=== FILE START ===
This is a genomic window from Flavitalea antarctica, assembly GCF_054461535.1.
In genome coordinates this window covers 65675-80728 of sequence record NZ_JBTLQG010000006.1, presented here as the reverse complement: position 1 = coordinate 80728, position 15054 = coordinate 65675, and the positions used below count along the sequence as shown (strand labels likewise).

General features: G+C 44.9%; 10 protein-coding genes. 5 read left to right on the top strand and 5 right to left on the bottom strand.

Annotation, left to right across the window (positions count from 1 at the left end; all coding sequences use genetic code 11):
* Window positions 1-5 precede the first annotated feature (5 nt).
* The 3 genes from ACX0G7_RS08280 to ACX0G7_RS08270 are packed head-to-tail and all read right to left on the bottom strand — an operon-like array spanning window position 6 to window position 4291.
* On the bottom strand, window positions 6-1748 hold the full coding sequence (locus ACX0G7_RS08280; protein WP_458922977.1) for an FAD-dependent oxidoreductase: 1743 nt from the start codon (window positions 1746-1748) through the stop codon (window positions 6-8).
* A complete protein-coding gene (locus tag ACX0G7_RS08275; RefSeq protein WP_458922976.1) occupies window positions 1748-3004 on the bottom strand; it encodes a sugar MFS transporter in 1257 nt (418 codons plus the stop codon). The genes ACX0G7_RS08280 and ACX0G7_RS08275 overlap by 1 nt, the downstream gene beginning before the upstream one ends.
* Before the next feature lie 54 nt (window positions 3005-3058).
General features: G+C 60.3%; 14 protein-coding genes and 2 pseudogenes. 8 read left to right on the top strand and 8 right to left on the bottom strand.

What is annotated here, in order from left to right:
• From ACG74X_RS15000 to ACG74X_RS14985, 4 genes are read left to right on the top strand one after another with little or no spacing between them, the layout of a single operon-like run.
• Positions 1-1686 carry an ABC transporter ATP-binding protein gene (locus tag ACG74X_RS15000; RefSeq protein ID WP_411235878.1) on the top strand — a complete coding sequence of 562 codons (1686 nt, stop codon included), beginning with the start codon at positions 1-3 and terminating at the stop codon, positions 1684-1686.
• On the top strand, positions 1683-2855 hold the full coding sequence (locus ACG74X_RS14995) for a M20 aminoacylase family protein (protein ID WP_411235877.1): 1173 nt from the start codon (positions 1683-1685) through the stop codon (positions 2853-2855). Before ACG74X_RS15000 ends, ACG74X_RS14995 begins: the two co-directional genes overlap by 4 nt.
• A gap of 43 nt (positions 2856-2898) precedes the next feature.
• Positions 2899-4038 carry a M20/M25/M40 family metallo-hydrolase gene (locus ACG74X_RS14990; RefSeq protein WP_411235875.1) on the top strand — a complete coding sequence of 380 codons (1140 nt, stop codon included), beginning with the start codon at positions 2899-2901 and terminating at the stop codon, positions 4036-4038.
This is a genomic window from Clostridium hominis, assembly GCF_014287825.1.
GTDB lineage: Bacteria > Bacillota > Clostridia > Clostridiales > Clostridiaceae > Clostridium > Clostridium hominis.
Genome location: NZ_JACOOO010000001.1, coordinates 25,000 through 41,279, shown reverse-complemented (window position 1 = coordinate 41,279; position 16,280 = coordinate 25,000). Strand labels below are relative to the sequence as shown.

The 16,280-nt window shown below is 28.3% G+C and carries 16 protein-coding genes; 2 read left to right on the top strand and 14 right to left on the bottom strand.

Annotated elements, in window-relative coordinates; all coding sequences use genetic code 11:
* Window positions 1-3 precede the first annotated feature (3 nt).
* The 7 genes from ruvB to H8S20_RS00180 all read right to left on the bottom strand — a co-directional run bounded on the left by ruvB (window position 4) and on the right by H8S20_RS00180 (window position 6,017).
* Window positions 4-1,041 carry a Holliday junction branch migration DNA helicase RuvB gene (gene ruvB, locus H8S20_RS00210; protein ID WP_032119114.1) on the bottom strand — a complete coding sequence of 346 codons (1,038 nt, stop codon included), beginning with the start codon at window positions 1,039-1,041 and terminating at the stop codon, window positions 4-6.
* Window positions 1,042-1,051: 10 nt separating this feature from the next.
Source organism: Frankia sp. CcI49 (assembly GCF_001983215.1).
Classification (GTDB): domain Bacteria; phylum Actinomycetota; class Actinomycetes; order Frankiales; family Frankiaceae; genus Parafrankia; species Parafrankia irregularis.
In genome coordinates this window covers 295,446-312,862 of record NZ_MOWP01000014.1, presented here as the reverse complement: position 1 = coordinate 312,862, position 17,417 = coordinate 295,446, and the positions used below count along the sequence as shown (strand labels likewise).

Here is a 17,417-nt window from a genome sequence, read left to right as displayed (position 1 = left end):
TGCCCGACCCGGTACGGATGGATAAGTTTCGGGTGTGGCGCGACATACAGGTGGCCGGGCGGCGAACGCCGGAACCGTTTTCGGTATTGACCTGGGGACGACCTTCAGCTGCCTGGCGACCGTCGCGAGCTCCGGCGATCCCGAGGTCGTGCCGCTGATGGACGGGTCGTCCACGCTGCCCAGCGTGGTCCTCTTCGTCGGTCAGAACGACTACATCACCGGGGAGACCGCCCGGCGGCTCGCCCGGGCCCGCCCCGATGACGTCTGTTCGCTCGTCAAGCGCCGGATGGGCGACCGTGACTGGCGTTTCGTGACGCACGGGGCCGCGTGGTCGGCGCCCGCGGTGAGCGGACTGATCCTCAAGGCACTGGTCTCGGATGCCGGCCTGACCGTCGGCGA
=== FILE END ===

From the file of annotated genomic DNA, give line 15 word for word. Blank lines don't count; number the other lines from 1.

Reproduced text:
• A gap of 43 nt (positions 2856-2898) precedes the next feature.